"I think four months is more realistic, and five months is a much more conservative timetable," Glavine said. "I'm confident from what I've heard from doctors and from what the MRIs have shown, four months is a much more realistic timetable."
Mike Hampton underwent a similar procedure in April 2007 and felt like he was ready to pitch in a game six months later, but his situation was complicated, given that he was coming back from Tommy John elbow ligament replacement surgery.
If Andrews had found damage to Glavine's ligament and determined that he needed ligament transplant surgery, the veteran pitcher said he would have declined undergoing the procedure and announced his retirement. The rehab that follows that surgical process lasts at least a year.
Glavine said that he wasn't feeling too uneasy before Wednesday's visit with Andrews. All along, he was confident that he was destined for this tendon surgery and not the ligament surgery, which wouldn't have allowed him to end his career on his own terms.
"Every athlete wants to make the decision of when it's time to walk away and go home," Glavine said. "You want to walk away because you're mentally ready, not because of something physical."
Glavine, who has gone 305-203 during his 22-season career, was originally with the Braves from 1987-2002. After spending five years with the Mets, he returned this season to Atlanta, where his family has always maintained a residence.
When Glavine and Braves general manager Frank Wren spoke last week, they both determined that it was too early to begin discussing plans for next season.
The Braves have to decide how they're going to restructure their starting rotation, and Glavine has to determine whether he'll be physically capable to pitch at a level that will allow him to be consistently competitive.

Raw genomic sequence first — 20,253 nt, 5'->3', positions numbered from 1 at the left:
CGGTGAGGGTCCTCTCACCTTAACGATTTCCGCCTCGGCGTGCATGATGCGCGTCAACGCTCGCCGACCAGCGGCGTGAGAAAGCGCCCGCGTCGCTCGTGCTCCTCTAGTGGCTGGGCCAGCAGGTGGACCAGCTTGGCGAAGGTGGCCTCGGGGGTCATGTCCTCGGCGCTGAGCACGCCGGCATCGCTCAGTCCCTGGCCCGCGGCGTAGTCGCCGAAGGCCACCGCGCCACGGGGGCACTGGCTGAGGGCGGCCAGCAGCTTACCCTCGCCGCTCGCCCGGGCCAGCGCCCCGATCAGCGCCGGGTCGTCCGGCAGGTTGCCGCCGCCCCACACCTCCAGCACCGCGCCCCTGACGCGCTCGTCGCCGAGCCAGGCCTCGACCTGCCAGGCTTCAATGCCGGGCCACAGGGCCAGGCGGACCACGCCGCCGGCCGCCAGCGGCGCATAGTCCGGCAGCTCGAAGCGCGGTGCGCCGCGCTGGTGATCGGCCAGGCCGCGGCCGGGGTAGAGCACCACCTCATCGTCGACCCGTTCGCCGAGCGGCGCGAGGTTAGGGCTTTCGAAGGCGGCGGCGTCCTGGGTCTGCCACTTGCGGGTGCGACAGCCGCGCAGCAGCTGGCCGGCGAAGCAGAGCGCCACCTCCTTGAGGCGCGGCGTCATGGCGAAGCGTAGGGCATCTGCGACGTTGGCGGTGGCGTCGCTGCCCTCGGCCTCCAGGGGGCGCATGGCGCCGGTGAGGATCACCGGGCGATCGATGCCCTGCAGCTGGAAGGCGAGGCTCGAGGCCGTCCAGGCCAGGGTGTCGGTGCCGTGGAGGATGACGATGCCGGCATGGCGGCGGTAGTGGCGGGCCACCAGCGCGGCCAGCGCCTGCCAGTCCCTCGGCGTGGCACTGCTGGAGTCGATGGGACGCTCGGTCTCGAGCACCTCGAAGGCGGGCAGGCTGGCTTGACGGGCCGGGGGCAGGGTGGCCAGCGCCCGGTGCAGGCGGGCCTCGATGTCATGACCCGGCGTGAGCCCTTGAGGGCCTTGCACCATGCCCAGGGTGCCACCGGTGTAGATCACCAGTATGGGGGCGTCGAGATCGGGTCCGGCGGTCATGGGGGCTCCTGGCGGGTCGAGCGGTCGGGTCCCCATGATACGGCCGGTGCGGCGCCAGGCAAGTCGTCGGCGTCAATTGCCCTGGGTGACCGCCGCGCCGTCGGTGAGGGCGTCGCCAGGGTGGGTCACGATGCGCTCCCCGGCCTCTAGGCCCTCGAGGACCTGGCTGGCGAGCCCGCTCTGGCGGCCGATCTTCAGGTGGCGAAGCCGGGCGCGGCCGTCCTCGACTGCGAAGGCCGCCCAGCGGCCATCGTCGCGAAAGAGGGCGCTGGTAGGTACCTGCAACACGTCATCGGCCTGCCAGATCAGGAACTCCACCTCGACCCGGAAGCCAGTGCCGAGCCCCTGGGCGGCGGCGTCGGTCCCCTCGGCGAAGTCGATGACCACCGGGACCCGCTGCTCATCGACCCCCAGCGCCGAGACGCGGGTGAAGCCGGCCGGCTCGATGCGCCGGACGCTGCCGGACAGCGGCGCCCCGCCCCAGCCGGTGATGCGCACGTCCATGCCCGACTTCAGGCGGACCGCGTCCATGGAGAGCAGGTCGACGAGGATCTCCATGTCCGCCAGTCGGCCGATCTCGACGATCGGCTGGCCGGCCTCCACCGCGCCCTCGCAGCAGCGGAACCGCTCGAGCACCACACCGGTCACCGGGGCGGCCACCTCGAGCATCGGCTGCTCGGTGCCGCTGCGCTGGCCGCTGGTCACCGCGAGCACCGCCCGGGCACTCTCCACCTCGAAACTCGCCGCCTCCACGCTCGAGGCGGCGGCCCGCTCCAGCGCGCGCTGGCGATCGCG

"I know [Wren] knows that I have an interest in pitching again next year," Glavine said. "All of that will depend on how this all plays out."
Glavine began experiencing elbow discomfort in May and was forced to exit his June 10 start against the Cubs because the pain became intolerable. Two days later, an MRI exam showed that he had a partial tear of his flexor tendon.
Opting against surgery, Glavine rehabbed for two months and returned to the mound to face the Cubs last Thursday. While allowing seven earned runs in four innings, he experienced the same kind of pain that he was feeling earlier this season.
When he signed a one-year, $8 million contract to return to the Braves this season, Glavine had experienced 21 Major League seasons without a trip to the disabled list. He's been disabled three times this season. The elbow, which could be repaired, has accounted for two of those trips.
Glavine was healthy for just three of the 13 starts he made this season. In the four starts he made before his elbow became an issue, he was 0-1 with a 2.60 ERA.
"Before he got hurt, he was pitching lights out," said Braves manager Bobby Cox, who said he would welcome Glavine back if he was healthy next season.
Over the course of this season's final five weeks, Glavine plans to be with the Braves while doing his rehab work. The southpaw's current focus will remain on getting healthy. Once the season concludes, he'll gain a better sense of what he might do next year.
"Right now, I just want to see how these five weeks go," Glavine said. "Once the season ends, I'll start thinking more about whether I want to pitch next year."